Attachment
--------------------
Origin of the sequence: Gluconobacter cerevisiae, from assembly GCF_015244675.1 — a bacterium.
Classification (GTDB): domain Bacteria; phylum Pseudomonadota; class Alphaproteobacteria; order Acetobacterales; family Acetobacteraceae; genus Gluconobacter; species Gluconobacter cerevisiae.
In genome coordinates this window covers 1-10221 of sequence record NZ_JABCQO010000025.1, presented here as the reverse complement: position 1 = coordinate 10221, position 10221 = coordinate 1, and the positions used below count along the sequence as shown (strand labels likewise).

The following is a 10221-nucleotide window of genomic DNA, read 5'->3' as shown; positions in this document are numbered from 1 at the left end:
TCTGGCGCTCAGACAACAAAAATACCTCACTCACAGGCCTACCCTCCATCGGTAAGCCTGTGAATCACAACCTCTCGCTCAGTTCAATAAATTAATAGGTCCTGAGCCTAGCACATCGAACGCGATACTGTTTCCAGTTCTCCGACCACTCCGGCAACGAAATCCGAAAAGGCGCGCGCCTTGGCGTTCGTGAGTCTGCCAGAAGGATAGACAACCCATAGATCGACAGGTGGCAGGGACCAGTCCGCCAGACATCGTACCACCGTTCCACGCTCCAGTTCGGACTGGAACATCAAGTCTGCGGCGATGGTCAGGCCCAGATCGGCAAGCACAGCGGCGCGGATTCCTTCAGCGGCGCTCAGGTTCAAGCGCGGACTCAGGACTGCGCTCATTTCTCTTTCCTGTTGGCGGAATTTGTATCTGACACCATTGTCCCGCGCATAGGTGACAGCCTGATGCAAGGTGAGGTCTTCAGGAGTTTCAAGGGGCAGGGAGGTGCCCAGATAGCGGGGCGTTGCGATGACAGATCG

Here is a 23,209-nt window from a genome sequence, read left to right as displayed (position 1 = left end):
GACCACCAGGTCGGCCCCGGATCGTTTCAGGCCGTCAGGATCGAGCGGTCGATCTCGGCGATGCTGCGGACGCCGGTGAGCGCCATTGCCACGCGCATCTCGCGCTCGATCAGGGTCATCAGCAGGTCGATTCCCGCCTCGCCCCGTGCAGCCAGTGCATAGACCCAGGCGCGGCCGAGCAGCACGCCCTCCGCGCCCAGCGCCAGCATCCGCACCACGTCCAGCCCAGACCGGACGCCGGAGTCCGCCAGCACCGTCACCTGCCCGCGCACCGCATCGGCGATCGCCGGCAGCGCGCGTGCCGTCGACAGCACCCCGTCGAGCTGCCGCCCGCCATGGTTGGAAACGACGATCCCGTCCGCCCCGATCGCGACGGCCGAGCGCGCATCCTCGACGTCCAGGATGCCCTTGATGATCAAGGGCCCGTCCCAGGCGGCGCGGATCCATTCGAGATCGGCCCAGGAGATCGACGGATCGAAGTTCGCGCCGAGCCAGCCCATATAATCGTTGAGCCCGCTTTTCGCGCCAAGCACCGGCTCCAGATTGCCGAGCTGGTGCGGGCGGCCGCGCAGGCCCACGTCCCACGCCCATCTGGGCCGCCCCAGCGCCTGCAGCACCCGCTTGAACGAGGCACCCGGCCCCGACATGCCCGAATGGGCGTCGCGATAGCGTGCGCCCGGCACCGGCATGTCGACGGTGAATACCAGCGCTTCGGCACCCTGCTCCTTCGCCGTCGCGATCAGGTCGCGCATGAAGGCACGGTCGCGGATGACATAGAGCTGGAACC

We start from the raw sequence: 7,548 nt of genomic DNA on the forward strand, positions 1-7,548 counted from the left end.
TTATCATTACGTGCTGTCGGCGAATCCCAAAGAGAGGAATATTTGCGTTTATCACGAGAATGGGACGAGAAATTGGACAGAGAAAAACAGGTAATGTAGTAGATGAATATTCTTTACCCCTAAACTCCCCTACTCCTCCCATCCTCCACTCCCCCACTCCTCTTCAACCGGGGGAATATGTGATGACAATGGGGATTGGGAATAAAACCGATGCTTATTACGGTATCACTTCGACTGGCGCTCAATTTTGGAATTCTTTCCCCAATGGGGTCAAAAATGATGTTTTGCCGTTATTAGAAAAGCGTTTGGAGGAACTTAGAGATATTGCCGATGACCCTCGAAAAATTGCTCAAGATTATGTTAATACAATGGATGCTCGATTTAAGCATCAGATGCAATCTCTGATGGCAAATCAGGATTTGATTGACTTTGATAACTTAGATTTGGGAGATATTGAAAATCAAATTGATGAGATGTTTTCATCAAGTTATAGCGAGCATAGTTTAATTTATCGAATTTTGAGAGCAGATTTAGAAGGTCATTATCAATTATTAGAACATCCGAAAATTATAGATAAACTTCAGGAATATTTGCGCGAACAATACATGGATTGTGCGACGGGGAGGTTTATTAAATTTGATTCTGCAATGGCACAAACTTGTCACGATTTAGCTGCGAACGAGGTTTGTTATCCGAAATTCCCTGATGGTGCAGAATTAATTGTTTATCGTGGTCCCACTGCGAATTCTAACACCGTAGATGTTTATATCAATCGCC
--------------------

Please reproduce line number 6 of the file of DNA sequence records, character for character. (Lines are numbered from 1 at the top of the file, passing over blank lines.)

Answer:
Here is a 23,209-nt window from a genome sequence, read left to right as displayed (position 1 = left end):